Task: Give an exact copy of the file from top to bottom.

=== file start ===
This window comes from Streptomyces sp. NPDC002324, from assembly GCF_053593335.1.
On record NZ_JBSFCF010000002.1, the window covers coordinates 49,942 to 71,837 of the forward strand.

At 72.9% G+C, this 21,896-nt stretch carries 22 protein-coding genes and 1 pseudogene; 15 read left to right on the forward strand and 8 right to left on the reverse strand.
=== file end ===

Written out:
This window comes from Streptomyces sp. NPDC002324, from assembly GCF_053593335.1.
On record NZ_JBSFCF010000002.1, the window covers coordinates 49,942 to 71,837 of the forward strand.

At 72.9% G+C, this 21,896-nt stretch carries 22 protein-coding genes and 1 pseudogene; 15 read left to right on the forward strand and 8 right to left on the reverse strand.